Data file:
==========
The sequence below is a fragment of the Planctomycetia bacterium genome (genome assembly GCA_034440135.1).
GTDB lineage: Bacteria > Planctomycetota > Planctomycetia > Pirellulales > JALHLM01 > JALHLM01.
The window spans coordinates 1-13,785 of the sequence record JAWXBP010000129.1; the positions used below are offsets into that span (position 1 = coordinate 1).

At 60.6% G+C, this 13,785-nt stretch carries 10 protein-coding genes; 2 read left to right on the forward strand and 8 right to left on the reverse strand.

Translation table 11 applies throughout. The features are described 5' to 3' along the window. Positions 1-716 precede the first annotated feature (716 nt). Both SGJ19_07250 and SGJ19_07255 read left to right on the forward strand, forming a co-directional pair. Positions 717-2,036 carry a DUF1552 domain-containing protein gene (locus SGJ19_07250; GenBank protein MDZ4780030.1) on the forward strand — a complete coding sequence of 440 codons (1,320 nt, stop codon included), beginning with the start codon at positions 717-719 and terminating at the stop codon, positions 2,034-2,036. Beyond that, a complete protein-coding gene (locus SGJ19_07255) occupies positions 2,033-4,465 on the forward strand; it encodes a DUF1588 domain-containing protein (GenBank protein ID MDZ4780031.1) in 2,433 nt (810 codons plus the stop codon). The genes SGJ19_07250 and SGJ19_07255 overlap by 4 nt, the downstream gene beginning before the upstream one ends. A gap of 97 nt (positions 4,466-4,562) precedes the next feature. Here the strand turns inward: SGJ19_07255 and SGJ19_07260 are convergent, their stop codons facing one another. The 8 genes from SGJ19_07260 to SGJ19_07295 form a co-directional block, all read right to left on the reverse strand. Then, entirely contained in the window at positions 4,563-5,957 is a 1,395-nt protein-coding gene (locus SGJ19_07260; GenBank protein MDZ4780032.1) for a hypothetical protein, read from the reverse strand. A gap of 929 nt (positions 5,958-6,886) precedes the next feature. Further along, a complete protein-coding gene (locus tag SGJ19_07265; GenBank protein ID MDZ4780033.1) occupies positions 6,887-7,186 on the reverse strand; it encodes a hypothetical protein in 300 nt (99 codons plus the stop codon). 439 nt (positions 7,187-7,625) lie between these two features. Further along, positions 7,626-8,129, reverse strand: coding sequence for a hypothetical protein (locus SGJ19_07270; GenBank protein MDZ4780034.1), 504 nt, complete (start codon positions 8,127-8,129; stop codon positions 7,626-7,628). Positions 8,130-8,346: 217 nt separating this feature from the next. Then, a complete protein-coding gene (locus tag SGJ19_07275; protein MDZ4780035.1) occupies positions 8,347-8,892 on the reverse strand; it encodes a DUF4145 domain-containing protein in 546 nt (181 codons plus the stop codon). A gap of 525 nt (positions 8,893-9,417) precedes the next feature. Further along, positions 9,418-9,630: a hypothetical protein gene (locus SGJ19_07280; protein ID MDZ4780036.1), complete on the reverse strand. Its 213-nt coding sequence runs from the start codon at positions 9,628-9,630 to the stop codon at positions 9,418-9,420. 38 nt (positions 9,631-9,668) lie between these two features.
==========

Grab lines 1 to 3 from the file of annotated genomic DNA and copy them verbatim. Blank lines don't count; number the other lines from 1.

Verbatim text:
The sequence below is a fragment of the Planctomycetia bacterium genome (genome assembly GCA_034440135.1).
GTDB lineage: Bacteria > Planctomycetota > Planctomycetia > Pirellulales > JALHLM01 > JALHLM01.
The window spans coordinates 1-13,785 of the sequence record JAWXBP010000129.1; the positions used below are offsets into that span (position 1 = coordinate 1).